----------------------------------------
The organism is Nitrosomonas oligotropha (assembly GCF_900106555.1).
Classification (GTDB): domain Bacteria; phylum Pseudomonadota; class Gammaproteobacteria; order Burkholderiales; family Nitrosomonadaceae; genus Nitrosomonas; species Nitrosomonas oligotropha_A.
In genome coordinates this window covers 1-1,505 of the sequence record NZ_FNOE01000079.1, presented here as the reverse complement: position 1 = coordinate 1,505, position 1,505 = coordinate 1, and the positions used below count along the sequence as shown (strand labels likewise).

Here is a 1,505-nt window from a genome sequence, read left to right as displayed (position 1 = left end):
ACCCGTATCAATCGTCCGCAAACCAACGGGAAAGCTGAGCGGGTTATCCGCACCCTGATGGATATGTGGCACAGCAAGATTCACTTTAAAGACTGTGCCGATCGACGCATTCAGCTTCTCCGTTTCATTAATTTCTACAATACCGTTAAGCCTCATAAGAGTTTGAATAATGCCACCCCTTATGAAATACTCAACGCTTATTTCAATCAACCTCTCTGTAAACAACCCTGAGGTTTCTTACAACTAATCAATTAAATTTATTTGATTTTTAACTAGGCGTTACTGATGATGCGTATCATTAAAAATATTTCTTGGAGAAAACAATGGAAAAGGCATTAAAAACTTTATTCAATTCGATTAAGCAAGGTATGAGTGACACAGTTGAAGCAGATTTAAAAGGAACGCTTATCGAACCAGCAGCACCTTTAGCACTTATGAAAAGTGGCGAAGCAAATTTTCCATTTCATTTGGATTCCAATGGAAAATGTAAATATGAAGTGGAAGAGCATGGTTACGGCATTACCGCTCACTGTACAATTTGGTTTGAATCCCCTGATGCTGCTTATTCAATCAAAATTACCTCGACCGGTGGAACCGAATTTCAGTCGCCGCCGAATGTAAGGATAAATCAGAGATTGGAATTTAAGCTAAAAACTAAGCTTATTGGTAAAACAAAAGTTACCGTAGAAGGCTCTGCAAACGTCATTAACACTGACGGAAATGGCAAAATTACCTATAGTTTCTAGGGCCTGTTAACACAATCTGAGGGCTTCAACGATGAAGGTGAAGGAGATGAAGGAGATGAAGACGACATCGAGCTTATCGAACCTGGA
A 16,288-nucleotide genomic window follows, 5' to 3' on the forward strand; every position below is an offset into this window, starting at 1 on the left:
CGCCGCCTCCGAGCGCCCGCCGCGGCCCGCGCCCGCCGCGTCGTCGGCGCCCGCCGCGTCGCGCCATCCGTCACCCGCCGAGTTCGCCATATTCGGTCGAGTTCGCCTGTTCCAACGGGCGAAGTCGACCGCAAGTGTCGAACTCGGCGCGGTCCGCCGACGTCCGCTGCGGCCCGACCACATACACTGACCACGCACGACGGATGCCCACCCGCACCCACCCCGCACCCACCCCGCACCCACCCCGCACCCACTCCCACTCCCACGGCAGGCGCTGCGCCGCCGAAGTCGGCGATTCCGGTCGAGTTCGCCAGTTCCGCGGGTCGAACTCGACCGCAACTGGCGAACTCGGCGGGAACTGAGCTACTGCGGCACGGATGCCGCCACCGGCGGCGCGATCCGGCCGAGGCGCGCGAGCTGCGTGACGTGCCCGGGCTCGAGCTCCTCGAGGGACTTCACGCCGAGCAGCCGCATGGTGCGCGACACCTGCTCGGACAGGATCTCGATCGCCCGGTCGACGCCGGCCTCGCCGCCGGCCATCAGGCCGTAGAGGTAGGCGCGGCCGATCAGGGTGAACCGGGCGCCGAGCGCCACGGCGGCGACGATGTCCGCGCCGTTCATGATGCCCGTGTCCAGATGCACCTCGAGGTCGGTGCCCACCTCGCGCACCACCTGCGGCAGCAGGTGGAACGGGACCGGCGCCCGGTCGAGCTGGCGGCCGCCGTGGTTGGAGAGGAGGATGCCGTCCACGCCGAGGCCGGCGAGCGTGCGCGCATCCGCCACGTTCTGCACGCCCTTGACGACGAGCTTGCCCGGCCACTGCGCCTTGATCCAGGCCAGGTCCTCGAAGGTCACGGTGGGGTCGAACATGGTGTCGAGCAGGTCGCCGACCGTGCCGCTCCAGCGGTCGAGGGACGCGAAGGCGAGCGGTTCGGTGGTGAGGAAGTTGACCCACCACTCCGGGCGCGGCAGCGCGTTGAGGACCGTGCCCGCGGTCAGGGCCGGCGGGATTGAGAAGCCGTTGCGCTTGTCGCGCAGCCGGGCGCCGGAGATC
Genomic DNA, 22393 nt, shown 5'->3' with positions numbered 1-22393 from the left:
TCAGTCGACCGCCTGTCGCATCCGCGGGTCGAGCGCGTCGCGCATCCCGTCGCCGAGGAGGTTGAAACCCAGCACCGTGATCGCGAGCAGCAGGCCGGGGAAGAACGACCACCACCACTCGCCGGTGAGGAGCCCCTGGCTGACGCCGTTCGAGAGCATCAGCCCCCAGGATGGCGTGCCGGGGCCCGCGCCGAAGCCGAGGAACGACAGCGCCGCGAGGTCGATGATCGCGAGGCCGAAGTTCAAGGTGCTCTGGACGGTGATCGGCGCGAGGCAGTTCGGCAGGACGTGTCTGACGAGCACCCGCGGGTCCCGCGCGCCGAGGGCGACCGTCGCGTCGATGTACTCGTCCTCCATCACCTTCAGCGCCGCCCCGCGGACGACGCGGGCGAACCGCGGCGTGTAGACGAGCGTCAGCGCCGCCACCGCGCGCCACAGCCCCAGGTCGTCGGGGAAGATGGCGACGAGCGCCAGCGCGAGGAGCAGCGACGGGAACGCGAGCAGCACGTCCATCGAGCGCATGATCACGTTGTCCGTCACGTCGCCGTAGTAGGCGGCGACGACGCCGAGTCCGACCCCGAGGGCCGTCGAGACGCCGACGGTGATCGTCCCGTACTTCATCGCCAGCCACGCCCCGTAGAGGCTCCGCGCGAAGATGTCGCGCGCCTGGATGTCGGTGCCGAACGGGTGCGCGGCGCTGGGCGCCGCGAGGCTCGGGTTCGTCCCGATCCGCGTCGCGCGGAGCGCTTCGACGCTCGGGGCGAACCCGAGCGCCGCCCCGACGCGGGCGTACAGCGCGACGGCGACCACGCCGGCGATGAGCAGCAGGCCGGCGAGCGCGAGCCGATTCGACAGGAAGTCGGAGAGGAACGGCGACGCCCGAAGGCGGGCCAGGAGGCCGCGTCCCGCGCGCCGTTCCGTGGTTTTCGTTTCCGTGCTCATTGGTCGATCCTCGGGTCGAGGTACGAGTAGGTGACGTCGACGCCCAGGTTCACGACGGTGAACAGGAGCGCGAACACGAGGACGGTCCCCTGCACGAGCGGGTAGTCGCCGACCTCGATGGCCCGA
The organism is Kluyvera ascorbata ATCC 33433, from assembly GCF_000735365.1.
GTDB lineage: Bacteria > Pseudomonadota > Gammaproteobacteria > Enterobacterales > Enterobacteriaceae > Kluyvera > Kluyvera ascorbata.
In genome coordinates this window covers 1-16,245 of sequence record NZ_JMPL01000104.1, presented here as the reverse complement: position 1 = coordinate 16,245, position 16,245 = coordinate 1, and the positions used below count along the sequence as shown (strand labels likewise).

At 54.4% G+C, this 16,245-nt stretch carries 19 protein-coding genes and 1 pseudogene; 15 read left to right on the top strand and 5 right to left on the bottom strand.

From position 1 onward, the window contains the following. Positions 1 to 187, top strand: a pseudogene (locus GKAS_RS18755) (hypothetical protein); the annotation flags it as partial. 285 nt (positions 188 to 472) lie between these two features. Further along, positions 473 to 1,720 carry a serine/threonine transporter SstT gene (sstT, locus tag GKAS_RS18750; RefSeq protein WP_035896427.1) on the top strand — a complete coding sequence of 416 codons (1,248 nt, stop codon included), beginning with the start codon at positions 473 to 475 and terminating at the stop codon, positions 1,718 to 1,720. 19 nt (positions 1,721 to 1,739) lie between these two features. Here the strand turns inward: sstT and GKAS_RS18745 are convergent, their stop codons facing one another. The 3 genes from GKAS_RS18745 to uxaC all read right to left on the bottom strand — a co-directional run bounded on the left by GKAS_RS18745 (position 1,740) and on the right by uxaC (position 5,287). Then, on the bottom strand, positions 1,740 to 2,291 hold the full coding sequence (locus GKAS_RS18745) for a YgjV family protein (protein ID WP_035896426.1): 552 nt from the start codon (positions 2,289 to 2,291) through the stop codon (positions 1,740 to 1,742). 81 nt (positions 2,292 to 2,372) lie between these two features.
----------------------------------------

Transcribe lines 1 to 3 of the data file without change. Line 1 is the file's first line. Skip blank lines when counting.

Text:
The organism is Nitrosomonas oligotropha (assembly GCF_900106555.1).
Classification (GTDB): domain Bacteria; phylum Pseudomonadota; class Gammaproteobacteria; order Burkholderiales; family Nitrosomonadaceae; genus Nitrosomonas; species Nitrosomonas oligotropha_A.
In genome coordinates this window covers 1-1,505 of the sequence record NZ_FNOE01000079.1, presented here as the reverse complement: position 1 = coordinate 1,505, position 1,505 = coordinate 1, and the positions used below count along the sequence as shown (strand labels likewise).